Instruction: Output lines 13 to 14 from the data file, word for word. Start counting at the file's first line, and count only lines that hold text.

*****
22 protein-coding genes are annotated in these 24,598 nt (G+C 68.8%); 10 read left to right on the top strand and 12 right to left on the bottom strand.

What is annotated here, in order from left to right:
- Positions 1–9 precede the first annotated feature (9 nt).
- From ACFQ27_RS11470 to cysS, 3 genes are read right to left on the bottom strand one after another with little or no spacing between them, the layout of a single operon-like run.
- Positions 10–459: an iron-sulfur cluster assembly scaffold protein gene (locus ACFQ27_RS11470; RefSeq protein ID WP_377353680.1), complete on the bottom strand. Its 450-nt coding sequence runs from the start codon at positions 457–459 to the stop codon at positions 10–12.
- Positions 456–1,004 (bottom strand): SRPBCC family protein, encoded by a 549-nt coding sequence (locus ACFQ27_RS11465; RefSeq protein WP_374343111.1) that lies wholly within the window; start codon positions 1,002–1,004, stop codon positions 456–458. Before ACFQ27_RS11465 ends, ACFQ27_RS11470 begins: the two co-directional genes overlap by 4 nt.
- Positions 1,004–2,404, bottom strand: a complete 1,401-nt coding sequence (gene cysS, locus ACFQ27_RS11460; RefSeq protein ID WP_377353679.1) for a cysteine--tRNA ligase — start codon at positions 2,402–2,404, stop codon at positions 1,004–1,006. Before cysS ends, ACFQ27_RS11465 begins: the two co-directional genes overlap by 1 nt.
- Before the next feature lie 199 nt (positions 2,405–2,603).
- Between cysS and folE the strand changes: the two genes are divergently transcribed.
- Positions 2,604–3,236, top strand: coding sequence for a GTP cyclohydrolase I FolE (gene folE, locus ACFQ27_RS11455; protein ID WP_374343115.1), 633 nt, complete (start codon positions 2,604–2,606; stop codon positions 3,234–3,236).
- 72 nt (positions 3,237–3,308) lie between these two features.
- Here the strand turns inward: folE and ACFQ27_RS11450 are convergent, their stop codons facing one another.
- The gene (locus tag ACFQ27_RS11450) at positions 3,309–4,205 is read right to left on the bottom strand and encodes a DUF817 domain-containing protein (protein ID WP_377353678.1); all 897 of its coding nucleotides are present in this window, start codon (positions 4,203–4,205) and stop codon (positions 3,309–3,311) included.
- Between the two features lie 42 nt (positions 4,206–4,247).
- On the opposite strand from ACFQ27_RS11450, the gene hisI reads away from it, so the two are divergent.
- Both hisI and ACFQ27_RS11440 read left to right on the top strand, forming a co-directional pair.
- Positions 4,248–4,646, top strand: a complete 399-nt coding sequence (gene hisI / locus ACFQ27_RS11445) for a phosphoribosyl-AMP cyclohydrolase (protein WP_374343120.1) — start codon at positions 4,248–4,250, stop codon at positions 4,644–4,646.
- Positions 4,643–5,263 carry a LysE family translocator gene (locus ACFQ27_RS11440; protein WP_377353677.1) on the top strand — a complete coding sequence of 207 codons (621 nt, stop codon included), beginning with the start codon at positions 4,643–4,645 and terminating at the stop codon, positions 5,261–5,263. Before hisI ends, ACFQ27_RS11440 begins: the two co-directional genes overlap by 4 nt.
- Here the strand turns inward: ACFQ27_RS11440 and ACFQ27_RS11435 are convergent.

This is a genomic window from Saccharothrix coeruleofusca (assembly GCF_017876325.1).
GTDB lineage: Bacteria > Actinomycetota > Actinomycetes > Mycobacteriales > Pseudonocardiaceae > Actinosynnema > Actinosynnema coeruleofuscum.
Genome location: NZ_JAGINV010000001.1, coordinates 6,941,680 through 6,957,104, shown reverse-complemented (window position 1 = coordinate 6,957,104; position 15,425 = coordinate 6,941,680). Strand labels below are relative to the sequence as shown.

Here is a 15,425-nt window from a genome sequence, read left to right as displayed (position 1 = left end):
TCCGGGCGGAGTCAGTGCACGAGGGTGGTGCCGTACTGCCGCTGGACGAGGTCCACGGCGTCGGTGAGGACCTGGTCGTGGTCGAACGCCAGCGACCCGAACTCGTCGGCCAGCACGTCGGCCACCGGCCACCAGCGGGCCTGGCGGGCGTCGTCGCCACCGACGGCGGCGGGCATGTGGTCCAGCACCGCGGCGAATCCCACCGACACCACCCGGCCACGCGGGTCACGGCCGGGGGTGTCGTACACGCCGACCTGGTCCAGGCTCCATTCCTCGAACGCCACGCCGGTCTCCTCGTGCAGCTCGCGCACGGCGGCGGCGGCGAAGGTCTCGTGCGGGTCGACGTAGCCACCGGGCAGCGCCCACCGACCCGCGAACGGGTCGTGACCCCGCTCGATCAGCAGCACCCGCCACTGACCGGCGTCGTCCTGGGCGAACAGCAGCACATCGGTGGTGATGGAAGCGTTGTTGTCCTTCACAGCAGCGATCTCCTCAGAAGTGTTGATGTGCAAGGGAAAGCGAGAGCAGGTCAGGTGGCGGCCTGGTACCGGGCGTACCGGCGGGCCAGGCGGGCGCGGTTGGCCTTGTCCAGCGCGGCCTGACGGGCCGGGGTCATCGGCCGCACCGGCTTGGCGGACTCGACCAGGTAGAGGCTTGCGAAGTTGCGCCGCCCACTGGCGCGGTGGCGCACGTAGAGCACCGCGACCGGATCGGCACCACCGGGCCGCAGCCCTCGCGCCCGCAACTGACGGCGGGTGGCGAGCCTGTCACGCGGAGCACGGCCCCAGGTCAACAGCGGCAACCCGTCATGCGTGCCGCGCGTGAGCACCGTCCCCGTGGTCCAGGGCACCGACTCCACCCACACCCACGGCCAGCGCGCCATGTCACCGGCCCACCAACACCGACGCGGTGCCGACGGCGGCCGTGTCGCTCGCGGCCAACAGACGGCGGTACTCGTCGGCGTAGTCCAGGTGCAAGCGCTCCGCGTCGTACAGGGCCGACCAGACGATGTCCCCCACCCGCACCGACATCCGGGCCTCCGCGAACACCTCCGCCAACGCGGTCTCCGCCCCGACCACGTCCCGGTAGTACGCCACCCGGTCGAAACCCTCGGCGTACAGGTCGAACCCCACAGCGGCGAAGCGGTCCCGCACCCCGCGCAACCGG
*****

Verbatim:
- The gene (locus tag ACFQ27_RS11450) at positions 3,309–4,205 is read right to left on the bottom strand and encodes a DUF817 domain-containing protein (protein ID WP_377353678.1); all 897 of its coding nucleotides are present in this window, start codon (positions 4,203–4,205) and stop codon (positions 3,309–3,311) included.
- Between the two features lie 42 nt (positions 4,206–4,247).